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Front Plant Sci. 2016 Sep 13;7:1372. doi: 10.3389/fpls.2016.01372. eCollection 2016.

Halophytes As Bioenergy Crops.

Author information

1
School of Computational and Integrative Sciences, Jawaharlal Nehru University New Delhi, India.
2
Stress Physiology and Molecular Biology Laboratory, School of Life Sciences, Jawaharlal Nehru University New Delhi, India.
3
School of Biotechnology, Jawaharlal Nehru University New Delhi, India.

Abstract

Shrinking arable land due to soil salinization and, depleting fresh water resources pose serious worldwide constraints to crop productivity. A vision of using plant feedstock for biofuel production can only be realized if we can identify alternate species that can be grown on saline soils and therefore, would not compete for the resources required for conventional agriculture. Halophytes have remarkable ability to grow under high salinity conditions. They can be irrigated with seawater without compromising their biomass and seed yields making them good alternate candidates as bioenergy crops. Both oil produced from the seeds and the lignocellulosic biomass of halophytes can be utilized for biofuel production. Several researchers across the globe have recognized this potential and assessed several halophytes for their tolerance to salt, seed oil contents and composition of their lignocellulosic biomass. Here, we review current advances and highlight the key species of halophytes analyzed for this purpose. We have critically assessed the challenges and opportunities associated with using halophytes as bioenergy crops.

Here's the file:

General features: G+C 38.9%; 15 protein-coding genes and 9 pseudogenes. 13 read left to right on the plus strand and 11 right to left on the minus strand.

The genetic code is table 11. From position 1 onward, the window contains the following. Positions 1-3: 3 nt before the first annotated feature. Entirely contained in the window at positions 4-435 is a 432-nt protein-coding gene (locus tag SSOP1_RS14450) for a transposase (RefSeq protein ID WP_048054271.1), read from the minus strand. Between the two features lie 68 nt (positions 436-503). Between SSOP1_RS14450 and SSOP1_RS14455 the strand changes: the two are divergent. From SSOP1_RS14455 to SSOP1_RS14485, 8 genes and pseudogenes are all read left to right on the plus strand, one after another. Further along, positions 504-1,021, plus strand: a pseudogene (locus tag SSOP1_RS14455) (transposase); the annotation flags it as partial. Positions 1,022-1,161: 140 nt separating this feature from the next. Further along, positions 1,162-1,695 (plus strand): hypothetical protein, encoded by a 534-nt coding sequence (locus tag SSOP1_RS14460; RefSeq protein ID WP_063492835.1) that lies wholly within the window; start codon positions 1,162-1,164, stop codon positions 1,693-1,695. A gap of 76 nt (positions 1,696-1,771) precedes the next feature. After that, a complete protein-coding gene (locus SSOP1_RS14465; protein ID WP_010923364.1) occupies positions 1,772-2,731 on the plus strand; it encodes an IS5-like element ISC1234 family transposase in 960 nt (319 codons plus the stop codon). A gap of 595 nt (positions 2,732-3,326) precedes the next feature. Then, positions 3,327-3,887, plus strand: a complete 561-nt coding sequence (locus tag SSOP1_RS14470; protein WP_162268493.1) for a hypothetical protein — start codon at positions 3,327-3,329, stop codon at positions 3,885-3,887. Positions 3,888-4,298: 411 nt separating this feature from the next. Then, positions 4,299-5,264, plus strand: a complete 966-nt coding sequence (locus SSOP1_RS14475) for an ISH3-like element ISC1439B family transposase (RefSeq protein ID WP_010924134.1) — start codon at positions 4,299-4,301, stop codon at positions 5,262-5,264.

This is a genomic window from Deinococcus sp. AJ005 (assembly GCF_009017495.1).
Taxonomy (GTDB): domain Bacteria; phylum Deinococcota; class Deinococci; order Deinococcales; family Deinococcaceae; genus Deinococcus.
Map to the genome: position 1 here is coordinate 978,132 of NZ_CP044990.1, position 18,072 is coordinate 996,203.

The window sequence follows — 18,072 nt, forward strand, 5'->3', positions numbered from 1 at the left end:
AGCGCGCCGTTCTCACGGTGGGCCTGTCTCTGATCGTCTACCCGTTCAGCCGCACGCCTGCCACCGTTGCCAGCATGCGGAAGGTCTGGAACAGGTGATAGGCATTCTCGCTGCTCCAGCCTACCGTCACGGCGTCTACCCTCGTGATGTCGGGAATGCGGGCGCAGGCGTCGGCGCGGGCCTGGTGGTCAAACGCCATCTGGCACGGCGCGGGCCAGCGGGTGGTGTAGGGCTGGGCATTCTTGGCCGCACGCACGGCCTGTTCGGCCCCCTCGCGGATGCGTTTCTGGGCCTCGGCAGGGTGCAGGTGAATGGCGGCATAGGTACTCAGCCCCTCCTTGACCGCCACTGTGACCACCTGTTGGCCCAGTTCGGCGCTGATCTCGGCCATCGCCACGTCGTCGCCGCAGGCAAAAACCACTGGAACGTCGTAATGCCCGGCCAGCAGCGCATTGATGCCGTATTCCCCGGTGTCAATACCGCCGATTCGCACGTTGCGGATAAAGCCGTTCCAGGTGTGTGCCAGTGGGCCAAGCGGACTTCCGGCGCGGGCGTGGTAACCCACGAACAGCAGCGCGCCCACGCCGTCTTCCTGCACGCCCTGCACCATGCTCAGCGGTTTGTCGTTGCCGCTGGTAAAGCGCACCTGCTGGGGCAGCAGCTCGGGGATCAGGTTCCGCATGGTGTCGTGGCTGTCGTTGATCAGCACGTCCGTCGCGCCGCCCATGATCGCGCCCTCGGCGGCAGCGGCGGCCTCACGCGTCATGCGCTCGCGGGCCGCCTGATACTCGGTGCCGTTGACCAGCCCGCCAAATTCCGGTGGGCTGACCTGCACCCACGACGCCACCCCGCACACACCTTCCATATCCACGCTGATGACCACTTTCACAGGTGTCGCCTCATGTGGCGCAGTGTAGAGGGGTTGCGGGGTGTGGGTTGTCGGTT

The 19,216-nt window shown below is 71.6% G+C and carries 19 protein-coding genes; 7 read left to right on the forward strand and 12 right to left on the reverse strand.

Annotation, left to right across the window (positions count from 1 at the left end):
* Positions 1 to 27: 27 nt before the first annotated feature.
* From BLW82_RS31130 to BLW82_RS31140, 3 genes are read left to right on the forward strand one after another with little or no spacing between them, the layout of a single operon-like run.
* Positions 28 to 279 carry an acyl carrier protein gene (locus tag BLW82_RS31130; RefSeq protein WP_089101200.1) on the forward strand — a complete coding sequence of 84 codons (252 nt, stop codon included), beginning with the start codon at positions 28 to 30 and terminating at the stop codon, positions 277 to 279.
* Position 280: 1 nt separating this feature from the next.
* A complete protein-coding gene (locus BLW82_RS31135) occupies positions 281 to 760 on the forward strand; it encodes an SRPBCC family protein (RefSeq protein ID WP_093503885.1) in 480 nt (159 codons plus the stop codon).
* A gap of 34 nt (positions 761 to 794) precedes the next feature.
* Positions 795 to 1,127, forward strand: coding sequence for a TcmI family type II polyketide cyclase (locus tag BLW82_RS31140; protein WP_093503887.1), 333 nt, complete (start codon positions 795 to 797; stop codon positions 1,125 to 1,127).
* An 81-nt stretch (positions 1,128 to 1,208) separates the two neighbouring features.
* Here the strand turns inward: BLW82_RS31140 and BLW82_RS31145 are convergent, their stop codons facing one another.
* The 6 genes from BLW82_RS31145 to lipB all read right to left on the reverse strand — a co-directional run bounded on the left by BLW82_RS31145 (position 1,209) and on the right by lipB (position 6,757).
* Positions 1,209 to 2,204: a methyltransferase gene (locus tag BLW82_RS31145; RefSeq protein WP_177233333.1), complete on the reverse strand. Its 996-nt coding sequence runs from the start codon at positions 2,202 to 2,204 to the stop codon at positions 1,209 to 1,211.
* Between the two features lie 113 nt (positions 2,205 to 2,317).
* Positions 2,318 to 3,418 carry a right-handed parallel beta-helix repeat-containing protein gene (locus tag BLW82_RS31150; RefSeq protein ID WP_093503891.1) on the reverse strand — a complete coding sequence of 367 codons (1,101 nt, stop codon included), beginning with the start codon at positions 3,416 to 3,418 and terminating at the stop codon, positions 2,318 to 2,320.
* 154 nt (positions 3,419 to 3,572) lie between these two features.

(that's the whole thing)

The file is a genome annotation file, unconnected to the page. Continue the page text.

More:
KEYWORDS:

biofuel; halophytes; lignocellulosic biomass; oilseed; salinity

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